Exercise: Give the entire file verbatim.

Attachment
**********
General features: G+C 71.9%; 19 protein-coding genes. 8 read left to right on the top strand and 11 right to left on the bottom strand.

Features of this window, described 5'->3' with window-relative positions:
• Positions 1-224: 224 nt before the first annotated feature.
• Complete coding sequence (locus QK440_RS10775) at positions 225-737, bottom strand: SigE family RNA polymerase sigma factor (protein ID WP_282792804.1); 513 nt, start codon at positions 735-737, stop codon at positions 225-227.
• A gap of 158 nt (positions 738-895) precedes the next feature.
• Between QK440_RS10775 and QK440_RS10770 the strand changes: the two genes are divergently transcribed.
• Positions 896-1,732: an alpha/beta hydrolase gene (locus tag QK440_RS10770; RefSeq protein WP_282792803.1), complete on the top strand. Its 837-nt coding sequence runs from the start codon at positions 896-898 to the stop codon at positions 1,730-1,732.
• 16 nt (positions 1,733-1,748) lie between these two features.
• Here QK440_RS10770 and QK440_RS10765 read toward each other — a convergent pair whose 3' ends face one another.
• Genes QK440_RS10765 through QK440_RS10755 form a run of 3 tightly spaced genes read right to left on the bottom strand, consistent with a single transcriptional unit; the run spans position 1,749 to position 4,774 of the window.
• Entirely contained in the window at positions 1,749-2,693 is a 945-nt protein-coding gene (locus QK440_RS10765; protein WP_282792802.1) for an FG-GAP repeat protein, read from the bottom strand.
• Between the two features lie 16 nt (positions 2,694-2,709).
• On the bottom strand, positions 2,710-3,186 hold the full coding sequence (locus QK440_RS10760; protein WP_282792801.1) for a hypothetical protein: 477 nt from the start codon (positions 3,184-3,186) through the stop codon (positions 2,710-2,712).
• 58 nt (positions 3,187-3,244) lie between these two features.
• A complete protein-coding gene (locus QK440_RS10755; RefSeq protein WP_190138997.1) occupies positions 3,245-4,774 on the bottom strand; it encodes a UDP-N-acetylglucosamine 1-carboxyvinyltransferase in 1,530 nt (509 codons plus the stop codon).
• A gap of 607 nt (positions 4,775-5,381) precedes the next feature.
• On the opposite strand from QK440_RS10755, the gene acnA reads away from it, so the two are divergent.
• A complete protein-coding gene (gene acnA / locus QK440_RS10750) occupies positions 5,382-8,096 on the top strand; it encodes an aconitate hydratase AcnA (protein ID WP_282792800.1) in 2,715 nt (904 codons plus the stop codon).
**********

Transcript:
General features: G+C 71.9%; 19 protein-coding genes. 8 read left to right on the top strand and 11 right to left on the bottom strand.

Features of this window, described 5'->3' with window-relative positions:
• Positions 1-224: 224 nt before the first annotated feature.
• Complete coding sequence (locus QK440_RS10775) at positions 225-737, bottom strand: SigE family RNA polymerase sigma factor (protein ID WP_282792804.1); 513 nt, start codon at positions 735-737, stop codon at positions 225-227.
• A gap of 158 nt (positions 738-895) precedes the next feature.
• Between QK440_RS10775 and QK440_RS10770 the strand changes: the two genes are divergently transcribed.
• Positions 896-1,732: an alpha/beta hydrolase gene (locus tag QK440_RS10770; RefSeq protein WP_282792803.1), complete on the top strand. Its 837-nt coding sequence runs from the start codon at positions 896-898 to the stop codon at positions 1,730-1,732.
• 16 nt (positions 1,733-1,748) lie between these two features.
• Here QK440_RS10770 and QK440_RS10765 read toward each other — a convergent pair whose 3' ends face one another.
• Genes QK440_RS10765 through QK440_RS10755 form a run of 3 tightly spaced genes read right to left on the bottom strand, consistent with a single transcriptional unit; the run spans position 1,749 to position 4,774 of the window.
• Entirely contained in the window at positions 1,749-2,693 is a 945-nt protein-coding gene (locus QK440_RS10765; protein WP_282792802.1) for an FG-GAP repeat protein, read from the bottom strand.
• Between the two features lie 16 nt (positions 2,694-2,709).
• On the bottom strand, positions 2,710-3,186 hold the full coding sequence (locus QK440_RS10760; protein WP_282792801.1) for a hypothetical protein: 477 nt from the start codon (positions 3,184-3,186) through the stop codon (positions 2,710-2,712).
• 58 nt (positions 3,187-3,244) lie between these two features.
• A complete protein-coding gene (locus QK440_RS10755; RefSeq protein WP_190138997.1) occupies positions 3,245-4,774 on the bottom strand; it encodes a UDP-N-acetylglucosamine 1-carboxyvinyltransferase in 1,530 nt (509 codons plus the stop codon).
• A gap of 607 nt (positions 4,775-5,381) precedes the next feature.
• On the opposite strand from QK440_RS10755, the gene acnA reads away from it, so the two are divergent.
• A complete protein-coding gene (gene acnA / locus QK440_RS10750) occupies positions 5,382-8,096 on the top strand; it encodes an aconitate hydratase AcnA (protein ID WP_282792800.1) in 2,715 nt (904 codons plus the stop codon).